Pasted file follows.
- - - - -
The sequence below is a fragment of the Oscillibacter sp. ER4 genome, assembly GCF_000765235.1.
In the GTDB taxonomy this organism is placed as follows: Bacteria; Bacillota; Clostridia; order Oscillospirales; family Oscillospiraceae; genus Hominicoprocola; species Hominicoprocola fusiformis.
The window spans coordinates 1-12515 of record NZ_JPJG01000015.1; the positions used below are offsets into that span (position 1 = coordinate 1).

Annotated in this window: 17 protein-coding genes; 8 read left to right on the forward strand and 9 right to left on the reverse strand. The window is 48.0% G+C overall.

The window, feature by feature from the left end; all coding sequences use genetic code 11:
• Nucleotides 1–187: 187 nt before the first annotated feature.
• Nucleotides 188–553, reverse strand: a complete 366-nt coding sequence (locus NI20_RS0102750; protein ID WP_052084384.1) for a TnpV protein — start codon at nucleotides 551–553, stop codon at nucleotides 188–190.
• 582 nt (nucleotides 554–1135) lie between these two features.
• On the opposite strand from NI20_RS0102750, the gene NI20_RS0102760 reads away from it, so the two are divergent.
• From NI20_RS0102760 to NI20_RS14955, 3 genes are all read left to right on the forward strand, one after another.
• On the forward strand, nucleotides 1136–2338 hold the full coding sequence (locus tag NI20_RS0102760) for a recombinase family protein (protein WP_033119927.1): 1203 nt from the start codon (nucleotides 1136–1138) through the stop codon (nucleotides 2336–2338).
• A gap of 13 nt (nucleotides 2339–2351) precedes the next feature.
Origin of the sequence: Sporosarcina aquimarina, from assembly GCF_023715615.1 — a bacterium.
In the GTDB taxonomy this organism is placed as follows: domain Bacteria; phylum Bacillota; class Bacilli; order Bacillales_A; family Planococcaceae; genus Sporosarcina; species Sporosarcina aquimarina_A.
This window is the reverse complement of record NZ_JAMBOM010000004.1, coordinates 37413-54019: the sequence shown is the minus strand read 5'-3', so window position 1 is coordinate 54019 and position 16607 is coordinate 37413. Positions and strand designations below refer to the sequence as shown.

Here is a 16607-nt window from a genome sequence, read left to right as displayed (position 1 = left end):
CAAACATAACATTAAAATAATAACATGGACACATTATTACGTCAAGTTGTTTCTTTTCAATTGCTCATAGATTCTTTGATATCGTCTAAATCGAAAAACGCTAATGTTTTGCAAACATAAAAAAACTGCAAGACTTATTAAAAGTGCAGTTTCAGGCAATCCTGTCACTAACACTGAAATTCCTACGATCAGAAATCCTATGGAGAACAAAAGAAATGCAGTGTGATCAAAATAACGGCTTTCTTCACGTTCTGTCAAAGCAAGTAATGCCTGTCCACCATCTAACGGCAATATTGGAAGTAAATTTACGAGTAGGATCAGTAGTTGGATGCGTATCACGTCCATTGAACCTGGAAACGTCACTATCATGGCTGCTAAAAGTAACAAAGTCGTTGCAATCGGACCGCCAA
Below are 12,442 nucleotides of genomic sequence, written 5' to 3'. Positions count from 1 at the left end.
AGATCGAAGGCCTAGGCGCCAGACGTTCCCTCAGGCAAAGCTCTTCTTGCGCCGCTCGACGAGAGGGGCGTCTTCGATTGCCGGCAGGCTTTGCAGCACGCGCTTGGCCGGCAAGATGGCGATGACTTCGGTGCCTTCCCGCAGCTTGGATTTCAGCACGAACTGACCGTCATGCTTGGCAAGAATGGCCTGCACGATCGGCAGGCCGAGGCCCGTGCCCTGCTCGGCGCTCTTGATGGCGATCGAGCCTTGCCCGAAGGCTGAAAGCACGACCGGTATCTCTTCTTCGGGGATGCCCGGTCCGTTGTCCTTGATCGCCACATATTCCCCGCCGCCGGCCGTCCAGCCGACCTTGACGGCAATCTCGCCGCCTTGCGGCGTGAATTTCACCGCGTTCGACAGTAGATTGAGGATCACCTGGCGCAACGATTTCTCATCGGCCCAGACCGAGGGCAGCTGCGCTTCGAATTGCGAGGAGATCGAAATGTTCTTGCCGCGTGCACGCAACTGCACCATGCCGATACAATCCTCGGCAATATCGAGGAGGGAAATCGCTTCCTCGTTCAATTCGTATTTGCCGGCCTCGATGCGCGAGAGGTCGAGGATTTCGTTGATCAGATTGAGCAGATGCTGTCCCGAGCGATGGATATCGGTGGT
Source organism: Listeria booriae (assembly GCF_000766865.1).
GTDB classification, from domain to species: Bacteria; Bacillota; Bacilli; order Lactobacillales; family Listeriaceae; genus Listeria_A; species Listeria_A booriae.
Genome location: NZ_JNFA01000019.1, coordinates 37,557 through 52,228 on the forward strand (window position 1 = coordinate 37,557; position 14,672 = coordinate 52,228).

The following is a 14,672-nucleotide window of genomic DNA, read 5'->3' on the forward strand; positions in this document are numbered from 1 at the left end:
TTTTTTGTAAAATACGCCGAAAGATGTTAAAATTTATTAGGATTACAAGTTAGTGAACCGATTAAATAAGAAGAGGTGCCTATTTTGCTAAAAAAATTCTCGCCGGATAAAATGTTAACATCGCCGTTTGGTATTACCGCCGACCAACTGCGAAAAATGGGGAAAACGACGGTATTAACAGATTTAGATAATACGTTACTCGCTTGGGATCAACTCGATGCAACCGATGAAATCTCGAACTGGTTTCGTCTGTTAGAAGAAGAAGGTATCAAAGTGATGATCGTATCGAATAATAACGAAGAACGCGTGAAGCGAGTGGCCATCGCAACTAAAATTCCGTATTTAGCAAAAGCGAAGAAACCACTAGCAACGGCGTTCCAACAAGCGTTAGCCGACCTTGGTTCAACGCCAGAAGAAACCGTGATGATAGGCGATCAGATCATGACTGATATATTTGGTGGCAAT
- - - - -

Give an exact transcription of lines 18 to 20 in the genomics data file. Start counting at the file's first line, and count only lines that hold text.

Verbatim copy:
Below are 12,442 nucleotides of genomic sequence, written 5' to 3'. Positions count from 1 at the left end.
AGATCGAAGGCCTAGGCGCCAGACGTTCCCTCAGGCAAAGCTCTTCTTGCGCCGCTCGACGAGAGGGGCGTCTTCGATTGCCGGCAGGCTTTGCAGCACGCGCTTGGCCGGCAAGATGGCGATGACTTCGGTGCCTTCCCGCAGCTTGGATTTCAGCACGAACTGACCGTCATGCTTGGCAAGAATGGCCTGCACGATCGGCAGGCCGAGGCCCGTGCCCTGCTCGGCGCTCTTGATGGCGATCGAGCCTTGCCCGAAGGCTGAAAGCACGACCGGTATCTCTTCTTCGGGGATGCCCGGTCCGTTGTCCTTGATCGCCACATATTCCCCGCCGCCGGCCGTCCAGCCGACCTTGACGGCAATCTCGCCGCCTTGCGGCGTGAATTTCACCGCGTTCGACAGTAGATTGAGGATCACCTGGCGCAACGATTTCTCATCGGCCCAGACCGAGGGCAGCTGCGCTTCGAATTGCGAGGAGATCGAAATGTTCTTGCCGCGTGCACGCAACTGCACCATGCCGATACAATCCTCGGCAATATCGAGGAGGGAAATCGCTTCCTCGTTCAATTCGTATTTGCCGGCCTCGATGCGCGAGAGGTCGAGGATTTCGTTGATCAGATTGAGCAGATGCTGTCCCGAGCGATGGATATCGGTGGT
Source organism: Listeria booriae (assembly GCF_000766865.1).